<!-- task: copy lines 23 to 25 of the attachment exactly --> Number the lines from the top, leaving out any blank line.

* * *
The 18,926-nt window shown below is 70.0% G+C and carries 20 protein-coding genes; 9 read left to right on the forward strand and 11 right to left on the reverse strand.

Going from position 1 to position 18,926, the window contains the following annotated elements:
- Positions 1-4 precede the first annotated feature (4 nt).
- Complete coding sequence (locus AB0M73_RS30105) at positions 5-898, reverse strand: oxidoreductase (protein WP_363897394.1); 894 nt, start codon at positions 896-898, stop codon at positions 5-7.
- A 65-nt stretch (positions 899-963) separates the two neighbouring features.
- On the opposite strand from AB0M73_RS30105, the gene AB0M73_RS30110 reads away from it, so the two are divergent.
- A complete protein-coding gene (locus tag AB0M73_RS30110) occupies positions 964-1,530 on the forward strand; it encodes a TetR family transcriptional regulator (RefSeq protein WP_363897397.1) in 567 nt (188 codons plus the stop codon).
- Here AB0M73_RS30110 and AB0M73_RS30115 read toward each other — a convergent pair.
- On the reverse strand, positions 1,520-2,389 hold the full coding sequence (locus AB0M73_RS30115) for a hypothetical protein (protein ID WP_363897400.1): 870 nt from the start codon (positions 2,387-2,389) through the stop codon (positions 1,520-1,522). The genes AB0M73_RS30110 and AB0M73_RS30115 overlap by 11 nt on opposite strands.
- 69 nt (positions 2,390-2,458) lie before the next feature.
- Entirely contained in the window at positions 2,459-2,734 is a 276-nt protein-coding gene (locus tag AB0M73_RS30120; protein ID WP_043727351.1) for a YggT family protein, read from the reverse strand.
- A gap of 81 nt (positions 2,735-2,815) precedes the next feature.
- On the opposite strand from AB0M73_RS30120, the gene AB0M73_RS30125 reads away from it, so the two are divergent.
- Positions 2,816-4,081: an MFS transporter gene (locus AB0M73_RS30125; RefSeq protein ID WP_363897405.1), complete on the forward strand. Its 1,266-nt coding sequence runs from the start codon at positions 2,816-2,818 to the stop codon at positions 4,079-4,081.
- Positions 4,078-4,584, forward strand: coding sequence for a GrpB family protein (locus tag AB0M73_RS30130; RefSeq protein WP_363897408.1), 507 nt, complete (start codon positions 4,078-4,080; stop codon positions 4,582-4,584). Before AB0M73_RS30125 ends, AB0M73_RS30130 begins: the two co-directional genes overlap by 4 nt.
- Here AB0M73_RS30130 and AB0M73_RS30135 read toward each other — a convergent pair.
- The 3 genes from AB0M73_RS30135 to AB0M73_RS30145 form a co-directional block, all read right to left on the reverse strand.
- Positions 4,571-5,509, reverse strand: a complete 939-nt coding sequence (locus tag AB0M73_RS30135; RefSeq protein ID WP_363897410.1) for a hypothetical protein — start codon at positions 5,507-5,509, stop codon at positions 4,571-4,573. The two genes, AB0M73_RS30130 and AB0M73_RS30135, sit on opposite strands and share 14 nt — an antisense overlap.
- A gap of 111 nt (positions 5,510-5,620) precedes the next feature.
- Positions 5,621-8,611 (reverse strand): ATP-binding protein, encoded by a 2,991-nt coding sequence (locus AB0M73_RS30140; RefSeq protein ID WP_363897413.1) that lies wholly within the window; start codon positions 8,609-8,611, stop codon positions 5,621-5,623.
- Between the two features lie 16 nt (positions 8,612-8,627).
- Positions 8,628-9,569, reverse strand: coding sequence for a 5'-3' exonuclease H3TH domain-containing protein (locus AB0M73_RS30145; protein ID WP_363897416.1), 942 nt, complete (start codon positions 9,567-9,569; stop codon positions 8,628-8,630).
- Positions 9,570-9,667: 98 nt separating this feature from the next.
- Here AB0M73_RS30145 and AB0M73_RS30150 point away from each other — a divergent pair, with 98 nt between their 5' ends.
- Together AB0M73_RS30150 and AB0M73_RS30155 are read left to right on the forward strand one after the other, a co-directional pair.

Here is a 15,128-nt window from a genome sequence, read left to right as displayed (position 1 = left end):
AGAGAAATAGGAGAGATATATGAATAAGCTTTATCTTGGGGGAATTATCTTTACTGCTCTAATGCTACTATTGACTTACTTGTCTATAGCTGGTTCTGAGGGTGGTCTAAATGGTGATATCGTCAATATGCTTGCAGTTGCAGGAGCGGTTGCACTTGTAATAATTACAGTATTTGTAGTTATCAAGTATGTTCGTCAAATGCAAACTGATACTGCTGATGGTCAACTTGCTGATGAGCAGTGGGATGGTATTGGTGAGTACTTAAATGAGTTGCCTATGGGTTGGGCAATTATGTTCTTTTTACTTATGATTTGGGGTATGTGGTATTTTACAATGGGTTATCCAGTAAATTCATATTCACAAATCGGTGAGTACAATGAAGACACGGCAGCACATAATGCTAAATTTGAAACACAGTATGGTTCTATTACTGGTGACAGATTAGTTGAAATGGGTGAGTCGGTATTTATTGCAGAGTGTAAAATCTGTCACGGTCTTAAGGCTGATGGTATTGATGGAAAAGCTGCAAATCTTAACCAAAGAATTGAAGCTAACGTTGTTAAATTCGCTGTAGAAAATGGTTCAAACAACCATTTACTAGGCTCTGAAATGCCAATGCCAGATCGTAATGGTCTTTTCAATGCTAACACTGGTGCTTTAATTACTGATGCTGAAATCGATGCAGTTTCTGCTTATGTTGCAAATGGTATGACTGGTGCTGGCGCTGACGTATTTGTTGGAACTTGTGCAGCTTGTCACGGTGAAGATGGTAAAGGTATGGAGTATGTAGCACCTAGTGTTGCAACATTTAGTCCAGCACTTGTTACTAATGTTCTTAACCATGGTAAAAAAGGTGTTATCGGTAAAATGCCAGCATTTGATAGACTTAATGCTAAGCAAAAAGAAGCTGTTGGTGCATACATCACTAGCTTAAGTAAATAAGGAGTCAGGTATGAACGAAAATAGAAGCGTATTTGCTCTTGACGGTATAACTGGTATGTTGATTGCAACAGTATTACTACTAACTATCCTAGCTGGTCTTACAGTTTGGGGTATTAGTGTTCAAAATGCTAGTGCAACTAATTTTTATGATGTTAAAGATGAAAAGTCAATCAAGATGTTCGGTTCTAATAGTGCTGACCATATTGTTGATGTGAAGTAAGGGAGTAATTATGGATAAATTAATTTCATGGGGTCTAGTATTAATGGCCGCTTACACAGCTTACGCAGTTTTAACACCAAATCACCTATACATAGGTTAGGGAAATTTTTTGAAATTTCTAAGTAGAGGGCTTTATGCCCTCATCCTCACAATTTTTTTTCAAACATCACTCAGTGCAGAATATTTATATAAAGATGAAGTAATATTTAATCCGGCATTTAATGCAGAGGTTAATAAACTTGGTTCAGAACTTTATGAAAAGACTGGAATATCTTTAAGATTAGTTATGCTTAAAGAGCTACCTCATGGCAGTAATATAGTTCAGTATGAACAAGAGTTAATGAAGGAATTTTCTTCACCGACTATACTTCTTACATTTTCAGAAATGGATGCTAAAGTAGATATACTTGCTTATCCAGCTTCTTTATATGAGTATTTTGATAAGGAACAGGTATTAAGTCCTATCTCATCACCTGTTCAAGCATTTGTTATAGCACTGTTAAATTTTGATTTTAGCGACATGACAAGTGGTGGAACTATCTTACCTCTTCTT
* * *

- Positions 9,570-9,667: 98 nt separating this feature from the next.
- Here AB0M73_RS30145 and AB0M73_RS30150 point away from each other — a divergent pair, with 98 nt between their 5' ends.
- Together AB0M73_RS30150 and AB0M73_RS30155 are read left to right on the forward strand one after the other, a co-directional pair.